Prose: Jake Sittler

Before I dive into the Kyrie 2, just a quick note: starting with the Rose 6 review, you’ll be able to find all TGRR reviews featured on Tackl is approaching shoe reviews from a crowd-sourcing standpoint, aggregating feedback from other wearers on just about any hoops shoe out there. They’ve asked me to post some expert reviews for them, and I’m happy to get TGRR content on more and more platforms.

As noted in my first impressions post from a few days back, the Kyrie 2 is a very different shoe right out of the box. The highly rounded midsole/outsole not only looks unique, but also feels unique on foot. I’ve now had a chance to get in a few 2-hour runs in them (thanks to the annual Columbia City Christmas break hoop sessions) and I’ve gotten a handle on one of the more intriguing (and sought-after) shoes out right now.


If you’re familiar with the Kyrie 1 at all, you’ll remember that the shoe ran very narrow. I never played full-time in the 1, but in my store try-on I needed to go up to a 12 to get the right fit because of the extremely narrow last. The Kyrie 2 is still fairly narrow, but is much improved especially under the midfoot. I went with an 11.5 in the Kyrie 2, which is true to size for me in everyday use, but I almost always go down to an 11 in hoops shoes.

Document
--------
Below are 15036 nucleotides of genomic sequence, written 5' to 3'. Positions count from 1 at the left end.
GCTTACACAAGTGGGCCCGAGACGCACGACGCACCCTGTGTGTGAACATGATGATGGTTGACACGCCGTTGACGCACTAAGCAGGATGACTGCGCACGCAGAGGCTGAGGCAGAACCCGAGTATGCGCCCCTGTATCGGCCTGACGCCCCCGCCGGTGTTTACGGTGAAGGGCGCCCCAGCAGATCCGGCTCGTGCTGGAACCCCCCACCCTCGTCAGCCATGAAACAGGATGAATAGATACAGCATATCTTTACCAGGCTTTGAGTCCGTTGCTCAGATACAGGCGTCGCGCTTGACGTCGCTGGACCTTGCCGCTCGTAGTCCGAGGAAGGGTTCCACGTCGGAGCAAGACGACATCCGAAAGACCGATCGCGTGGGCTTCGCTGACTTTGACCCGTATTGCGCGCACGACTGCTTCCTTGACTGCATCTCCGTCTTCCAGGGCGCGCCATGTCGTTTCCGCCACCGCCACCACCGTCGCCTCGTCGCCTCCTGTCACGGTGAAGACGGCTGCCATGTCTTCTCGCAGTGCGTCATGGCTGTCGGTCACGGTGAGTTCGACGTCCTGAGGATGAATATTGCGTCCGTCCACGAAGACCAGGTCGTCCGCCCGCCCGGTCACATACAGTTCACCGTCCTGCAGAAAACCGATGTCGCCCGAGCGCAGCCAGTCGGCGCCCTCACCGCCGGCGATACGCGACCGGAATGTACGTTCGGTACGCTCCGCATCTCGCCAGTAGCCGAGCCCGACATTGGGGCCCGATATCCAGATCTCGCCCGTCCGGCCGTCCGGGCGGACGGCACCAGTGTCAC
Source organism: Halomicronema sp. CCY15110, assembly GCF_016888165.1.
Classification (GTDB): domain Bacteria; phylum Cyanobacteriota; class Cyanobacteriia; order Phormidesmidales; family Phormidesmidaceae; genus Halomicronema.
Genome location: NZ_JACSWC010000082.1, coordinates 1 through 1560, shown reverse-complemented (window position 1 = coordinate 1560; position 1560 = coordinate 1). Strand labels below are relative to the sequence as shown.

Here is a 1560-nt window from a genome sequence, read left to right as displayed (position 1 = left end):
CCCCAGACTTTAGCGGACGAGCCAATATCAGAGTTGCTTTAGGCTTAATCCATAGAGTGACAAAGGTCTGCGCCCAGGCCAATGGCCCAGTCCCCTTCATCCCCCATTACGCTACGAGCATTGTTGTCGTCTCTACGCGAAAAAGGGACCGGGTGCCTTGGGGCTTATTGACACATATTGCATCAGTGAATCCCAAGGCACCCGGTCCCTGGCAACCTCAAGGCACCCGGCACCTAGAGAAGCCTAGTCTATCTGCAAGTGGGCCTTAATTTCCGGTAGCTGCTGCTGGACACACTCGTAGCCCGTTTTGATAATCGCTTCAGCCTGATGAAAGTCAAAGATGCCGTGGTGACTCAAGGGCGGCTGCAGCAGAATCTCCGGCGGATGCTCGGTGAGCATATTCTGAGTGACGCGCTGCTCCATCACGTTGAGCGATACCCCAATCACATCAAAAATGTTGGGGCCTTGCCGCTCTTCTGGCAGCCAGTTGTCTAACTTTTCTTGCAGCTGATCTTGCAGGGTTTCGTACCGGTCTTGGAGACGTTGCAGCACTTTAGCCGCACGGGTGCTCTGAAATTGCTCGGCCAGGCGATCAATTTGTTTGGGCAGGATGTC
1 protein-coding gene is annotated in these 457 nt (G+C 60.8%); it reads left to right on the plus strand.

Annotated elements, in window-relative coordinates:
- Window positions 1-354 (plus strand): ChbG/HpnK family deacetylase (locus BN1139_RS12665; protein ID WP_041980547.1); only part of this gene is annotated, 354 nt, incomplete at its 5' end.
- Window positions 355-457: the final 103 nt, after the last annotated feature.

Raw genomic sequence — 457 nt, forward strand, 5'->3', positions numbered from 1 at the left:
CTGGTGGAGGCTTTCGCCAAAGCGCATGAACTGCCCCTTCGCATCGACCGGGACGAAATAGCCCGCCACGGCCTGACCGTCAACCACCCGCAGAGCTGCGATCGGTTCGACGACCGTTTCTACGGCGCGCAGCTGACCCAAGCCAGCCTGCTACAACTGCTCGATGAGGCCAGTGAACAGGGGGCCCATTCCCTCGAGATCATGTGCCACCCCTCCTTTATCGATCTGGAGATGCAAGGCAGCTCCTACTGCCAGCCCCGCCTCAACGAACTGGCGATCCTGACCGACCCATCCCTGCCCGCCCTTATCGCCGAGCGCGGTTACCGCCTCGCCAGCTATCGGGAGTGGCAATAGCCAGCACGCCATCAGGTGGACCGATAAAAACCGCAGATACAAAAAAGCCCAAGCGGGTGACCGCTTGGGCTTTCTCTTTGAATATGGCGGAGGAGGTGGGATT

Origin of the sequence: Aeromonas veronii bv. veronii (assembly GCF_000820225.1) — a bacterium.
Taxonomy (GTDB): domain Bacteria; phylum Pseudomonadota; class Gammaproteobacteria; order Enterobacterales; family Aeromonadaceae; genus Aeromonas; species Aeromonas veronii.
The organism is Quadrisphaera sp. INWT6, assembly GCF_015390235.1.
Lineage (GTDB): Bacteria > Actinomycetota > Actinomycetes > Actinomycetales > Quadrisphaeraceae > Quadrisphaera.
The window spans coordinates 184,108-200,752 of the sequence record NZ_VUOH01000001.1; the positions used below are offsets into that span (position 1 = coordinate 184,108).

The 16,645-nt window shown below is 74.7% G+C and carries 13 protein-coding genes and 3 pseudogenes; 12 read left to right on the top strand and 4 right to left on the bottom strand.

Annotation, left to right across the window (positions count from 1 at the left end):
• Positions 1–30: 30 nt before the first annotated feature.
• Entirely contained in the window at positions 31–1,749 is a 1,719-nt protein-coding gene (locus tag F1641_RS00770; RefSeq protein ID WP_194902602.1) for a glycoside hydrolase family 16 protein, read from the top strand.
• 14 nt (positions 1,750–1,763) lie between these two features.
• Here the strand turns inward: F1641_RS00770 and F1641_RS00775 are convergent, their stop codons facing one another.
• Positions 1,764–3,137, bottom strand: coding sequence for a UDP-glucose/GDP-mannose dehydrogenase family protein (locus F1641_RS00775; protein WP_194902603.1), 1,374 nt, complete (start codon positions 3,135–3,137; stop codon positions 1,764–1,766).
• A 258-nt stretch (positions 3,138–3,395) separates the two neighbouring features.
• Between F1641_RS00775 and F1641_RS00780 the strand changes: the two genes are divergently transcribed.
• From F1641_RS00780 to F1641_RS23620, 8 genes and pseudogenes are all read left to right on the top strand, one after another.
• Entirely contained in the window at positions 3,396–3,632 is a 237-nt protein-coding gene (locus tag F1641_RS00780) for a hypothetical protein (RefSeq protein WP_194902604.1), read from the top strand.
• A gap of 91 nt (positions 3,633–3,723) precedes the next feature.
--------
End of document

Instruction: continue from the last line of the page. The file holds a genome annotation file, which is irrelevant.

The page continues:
From a general point of view, the full Fuse upper provides good lockdown and containment from heel to toe. It’s a better quality upper compared to the 1 and is pretty straightforward (there are a couple medial notches at the forefoot to aid flexibility) until you get to the neoprene heel area and strap setup. The heel is well padded internally, conforms to the foot and is nice and flexible, and the strap kept my foot locked into the collar pretty well. There’s not a particularly solid heel counter in there, but the strap does help with heel security. The strap basically only affects the heel/ankle fit – but the midfoot laces up plenty tight. I didn’t notice any slippage internally and felt secure on all hard cuts, stops, and starts.


Heel-Toe Transition
The Kyrie 2 really shines here. The rounded sole came with a lot of scientific jargon in the Nike press release, but it boils down to this: it feels easier to roll from heel to toe during the footstrike. It’s a natural movement, and I kept getting the feeling that I was rolling inward just slightly – making it easier to push off the ball of my foot and big toe on hard changes of direction.


The shoe isn’t going to make you quick or improve the speed of your crossover (hit some ballhandling drills with tennis balls and hit the weight room for that) but I do feel that the radiused midsole/outsole promotes more natural movement than a lot of shoes. If you’re a quick guard or wing to begin with, you’ll probably like the feel of these.

While the rounded sole was great for transition purposes, it did leave something to be desired from an overall cushioning standpoint. Some of this may have been because I came from playing on the pillowy Rose 6, but the Kyrie 2 cushioning felt very thin and firm. It’s a Phylon midsole with a tiny Zoom bag dropped in the heel and that Zoom is pretty non-existent. It also would have been nice to see an insole upgrade from the relatively thin unit used here (brands across the board, for whatever reason, are really skimping on the insoles lately).